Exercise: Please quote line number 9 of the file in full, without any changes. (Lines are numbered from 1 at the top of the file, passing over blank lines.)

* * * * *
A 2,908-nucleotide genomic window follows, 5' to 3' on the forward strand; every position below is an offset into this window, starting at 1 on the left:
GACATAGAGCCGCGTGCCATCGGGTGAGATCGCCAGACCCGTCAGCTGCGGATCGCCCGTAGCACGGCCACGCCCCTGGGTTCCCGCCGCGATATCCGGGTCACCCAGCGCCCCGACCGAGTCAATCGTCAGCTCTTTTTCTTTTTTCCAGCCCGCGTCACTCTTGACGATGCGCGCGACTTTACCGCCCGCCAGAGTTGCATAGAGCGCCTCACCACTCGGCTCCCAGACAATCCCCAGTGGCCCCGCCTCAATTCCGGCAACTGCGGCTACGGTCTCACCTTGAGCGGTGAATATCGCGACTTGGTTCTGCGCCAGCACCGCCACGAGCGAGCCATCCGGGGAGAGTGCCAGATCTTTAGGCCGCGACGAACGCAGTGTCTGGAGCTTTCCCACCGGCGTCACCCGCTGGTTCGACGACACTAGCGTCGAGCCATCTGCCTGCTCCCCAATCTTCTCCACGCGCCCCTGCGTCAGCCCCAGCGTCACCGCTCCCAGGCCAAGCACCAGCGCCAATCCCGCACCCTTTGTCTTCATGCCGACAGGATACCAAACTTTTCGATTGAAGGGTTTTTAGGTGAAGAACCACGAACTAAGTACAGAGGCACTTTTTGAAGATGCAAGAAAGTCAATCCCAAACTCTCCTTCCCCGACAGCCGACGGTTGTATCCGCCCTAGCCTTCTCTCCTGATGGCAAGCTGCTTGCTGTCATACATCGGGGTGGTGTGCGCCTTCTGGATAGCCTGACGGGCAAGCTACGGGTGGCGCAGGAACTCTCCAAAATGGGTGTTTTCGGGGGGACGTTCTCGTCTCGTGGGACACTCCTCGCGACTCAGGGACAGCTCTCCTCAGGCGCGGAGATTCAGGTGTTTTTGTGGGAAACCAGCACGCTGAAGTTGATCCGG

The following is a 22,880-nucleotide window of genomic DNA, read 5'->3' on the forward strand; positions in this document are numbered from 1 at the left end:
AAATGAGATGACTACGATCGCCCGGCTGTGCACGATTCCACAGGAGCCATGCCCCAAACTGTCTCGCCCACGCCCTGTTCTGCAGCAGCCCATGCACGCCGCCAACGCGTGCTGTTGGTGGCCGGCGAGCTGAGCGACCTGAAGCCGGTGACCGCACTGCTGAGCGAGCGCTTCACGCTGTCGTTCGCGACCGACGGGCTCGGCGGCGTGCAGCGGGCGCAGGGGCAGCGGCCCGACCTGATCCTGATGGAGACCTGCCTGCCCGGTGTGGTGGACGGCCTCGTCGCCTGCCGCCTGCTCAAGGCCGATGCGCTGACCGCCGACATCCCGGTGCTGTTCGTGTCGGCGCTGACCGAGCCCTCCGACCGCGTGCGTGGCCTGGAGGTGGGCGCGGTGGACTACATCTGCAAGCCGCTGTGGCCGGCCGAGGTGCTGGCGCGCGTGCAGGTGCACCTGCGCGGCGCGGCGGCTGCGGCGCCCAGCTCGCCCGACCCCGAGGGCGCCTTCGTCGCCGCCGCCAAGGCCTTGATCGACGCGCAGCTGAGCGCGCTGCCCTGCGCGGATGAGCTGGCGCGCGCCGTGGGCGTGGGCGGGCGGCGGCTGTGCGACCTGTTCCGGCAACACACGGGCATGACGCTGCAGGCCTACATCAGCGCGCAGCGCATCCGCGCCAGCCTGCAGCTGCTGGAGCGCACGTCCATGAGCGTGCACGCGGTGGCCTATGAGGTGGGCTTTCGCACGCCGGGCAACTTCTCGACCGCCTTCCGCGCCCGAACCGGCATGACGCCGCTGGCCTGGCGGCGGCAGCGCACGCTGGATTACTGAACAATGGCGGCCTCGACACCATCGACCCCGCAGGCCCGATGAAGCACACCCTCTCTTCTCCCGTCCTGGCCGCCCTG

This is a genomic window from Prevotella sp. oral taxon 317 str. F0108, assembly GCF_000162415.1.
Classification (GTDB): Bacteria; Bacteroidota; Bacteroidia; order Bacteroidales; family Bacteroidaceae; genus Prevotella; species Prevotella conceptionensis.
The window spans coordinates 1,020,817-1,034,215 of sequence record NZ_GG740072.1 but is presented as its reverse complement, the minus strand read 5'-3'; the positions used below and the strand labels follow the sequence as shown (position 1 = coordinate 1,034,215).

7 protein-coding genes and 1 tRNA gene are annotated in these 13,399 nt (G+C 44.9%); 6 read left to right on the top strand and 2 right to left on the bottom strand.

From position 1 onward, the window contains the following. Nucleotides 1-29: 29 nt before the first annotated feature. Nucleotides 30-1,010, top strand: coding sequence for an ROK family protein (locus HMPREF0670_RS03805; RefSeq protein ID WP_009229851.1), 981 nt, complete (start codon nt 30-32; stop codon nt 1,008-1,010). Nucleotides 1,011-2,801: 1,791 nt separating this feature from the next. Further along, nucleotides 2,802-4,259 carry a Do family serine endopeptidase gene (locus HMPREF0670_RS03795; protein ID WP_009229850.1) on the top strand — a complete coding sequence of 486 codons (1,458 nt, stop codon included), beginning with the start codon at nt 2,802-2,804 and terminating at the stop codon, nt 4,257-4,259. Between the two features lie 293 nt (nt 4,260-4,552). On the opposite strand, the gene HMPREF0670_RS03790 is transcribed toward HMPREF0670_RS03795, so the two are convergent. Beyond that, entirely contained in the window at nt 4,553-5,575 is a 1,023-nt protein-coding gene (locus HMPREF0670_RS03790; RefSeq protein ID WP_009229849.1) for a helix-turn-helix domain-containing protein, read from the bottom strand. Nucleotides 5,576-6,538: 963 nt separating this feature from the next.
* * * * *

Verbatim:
From position 1 onward, the window contains the following. Nucleotides 1-29: 29 nt before the first annotated feature. Nucleotides 30-1,010, top strand: coding sequence for an ROK family protein (locus HMPREF0670_RS03805; RefSeq protein ID WP_009229851.1), 981 nt, complete (start codon nt 30-32; stop codon nt 1,008-1,010). Nucleotides 1,011-2,801: 1,791 nt separating this feature from the next. Further along, nucleotides 2,802-4,259 carry a Do family serine endopeptidase gene (locus HMPREF0670_RS03795; protein ID WP_009229850.1) on the top strand — a complete coding sequence of 486 codons (1,458 nt, stop codon included), beginning with the start codon at nt 2,802-2,804 and terminating at the stop codon, nt 4,257-4,259. Between the two features lie 293 nt (nt 4,260-4,552). On the opposite strand, the gene HMPREF0670_RS03790 is transcribed toward HMPREF0670_RS03795, so the two are convergent. Beyond that, entirely contained in the window at nt 4,553-5,575 is a 1,023-nt protein-coding gene (locus HMPREF0670_RS03790; RefSeq protein ID WP_009229849.1) for a helix-turn-helix domain-containing protein, read from the bottom strand. Nucleotides 5,576-6,538: 963 nt separating this feature from the next.